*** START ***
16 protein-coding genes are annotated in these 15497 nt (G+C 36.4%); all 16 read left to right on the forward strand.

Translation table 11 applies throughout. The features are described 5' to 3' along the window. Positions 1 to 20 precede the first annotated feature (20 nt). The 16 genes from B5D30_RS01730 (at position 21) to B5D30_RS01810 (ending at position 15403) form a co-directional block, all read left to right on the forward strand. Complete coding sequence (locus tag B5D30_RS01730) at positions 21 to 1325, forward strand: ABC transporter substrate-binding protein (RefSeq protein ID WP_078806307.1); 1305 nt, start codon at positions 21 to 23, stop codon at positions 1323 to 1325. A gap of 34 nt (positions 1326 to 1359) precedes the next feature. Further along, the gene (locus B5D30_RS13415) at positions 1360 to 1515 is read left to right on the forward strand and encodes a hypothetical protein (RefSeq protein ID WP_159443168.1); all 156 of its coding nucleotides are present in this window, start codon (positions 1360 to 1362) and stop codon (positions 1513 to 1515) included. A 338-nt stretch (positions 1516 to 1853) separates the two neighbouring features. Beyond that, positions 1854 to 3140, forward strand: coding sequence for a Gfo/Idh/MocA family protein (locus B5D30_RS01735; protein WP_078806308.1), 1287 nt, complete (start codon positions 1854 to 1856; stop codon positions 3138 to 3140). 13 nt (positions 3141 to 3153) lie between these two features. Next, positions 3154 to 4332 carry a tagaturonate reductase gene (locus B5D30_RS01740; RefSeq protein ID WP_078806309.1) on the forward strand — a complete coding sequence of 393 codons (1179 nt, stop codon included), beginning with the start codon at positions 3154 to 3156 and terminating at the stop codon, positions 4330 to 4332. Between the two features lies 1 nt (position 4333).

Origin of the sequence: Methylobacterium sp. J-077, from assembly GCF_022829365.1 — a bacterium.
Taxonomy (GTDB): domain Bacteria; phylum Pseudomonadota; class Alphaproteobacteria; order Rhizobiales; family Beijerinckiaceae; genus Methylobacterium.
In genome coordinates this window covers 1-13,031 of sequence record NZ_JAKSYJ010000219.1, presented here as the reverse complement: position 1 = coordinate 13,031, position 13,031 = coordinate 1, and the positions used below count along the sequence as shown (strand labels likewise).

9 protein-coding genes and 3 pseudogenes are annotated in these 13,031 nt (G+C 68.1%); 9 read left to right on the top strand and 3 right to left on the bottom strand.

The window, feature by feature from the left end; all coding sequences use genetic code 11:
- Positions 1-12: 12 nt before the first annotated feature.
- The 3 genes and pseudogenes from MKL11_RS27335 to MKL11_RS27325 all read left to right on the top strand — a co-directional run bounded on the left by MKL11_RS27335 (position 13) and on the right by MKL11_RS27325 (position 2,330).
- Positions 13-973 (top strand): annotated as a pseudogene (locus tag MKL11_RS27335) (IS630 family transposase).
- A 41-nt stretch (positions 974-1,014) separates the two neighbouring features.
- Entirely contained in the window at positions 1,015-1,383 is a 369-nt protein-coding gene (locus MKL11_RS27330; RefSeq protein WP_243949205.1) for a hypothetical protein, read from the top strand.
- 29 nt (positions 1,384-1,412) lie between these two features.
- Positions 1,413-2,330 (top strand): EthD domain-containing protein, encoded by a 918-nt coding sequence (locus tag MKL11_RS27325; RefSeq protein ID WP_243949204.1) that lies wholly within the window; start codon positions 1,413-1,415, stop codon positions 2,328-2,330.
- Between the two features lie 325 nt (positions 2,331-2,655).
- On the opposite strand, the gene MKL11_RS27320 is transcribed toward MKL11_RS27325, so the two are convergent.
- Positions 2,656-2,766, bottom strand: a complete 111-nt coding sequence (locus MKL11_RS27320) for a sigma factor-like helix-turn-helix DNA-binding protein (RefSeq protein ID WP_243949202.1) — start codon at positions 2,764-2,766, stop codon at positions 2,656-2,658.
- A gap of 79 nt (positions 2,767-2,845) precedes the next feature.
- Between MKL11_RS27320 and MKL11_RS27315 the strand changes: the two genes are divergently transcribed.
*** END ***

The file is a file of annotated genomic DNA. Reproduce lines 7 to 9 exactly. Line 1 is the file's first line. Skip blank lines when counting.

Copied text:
The window, feature by feature from the left end; all coding sequences use genetic code 11:
- Positions 1-12: 12 nt before the first annotated feature.
- The 3 genes and pseudogenes from MKL11_RS27335 to MKL11_RS27325 all read left to right on the top strand — a co-directional run bounded on the left by MKL11_RS27335 (position 13) and on the right by MKL11_RS27325 (position 2,330).